Despite the dangers, the hunt goes well for Elizabeth, so well that the novel's focus shifts to the enormous costs inflicted on the last of the buffalo. After days of shooting buffalo, Michael muses: "He'd begun his part in the great vanishing and he knew it. It was as if he was taking apart the world around him one life at a time." The novel's perspective is a cynical reinterpretation of American history as an exercise in higher profits fueled by increasingly efficient killing. Savage Country is a pitiless vision of the dark side of westward expansion. --Hank Stephenson, bookseller, Flyleaf Books, Chapel Hill, N.C.

Discover: Savage Country follows a buffalo hunt that turned the last of the great herds into an abattoir in a dark, terse western that looks at American history through the lens of greed and exploitation.

Algonquin, $26.95, hardcover, 304p., 9781616204129

Amberjack Publishing: The Splendid Baron Submarine (Bizarre Baron Inventions #2) by Eric Bower


The Trick

by Emanuel Bergmann


Translator Emanuel Bergmann's first novel, The Trick, shifts settings between his birthplace in Germany and home in Los Angeles in a cross-generational tale of love, heartbreak and magic.

When Max Cohn, a 10-year-old boy in Los Angeles, listens to his father's decades-old record of the Great Zabbatini performing a spell of eternal love, he knows the magician can use his powers to bring Max's divorcing parents, Deborah and Harry, back together. Since a scratch in the record has destroyed the magic words, Max goes in search of the real deal, finding the crass, eccentric 80-year-old man who used to be Zabbatini in a local nursing home. In flashbacks to World War II Europe, readers learn the history of Zabbatini, born Moshe Goldenhirsch, son of a rabbi in Prague. After running away to join the circus as a young man and taking up with a beguiling magician's assistant, Moshe finds fame as a mentalist partly by faking Persian, and therefore Aryan, ancestry. Eventually discovered as a Jew and sent to a concentration camp, Moshe needs all his cleverness and magic to survive.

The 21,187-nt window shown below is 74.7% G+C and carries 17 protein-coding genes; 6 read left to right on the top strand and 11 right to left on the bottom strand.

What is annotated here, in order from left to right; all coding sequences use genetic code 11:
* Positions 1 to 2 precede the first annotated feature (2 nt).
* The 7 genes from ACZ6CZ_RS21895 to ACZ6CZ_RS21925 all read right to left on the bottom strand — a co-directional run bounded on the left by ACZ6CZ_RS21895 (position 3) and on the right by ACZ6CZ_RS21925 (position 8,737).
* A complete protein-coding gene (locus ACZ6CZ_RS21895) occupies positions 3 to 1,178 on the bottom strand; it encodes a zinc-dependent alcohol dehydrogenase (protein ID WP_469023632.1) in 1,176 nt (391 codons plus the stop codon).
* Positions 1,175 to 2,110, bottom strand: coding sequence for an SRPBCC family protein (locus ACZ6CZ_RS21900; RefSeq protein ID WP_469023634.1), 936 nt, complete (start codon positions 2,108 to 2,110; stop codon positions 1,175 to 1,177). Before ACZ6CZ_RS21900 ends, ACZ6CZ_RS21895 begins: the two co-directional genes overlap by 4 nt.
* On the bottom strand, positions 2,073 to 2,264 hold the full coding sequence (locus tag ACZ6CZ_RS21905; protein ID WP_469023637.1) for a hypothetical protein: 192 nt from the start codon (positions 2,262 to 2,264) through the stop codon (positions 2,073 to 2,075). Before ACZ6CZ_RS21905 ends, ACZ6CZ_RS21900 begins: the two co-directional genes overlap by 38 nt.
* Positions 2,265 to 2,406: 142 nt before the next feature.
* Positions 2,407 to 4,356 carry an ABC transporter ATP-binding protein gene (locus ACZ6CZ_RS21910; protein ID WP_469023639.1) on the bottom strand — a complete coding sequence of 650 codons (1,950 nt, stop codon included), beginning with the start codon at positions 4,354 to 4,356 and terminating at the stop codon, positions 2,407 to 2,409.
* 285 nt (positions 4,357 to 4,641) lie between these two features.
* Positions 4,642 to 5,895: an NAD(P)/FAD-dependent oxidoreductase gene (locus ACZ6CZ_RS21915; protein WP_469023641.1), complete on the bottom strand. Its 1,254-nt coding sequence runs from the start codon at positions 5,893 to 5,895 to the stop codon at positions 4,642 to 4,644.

By turns sentimental and quirky, The Trick has much to love, most notably a charming intergenerational friendship between a boy who clings to his magical thinking and a disillusioned old grouch. While the secret revealed in the end might feel like a particularly strong coincidence, Bergmann packs in enough minor magic and miracles along the way to leave the reader willing to fall under his spell in an entrancing diversion. --Jaclyn Fulwood, blogger at Infinite Reads

Discover: When a 10-year-old boy searches for a famed magician, he finds an octogenarian who survived the Holocaust.

Atria, $26, hardcover, 384p., 9781501155826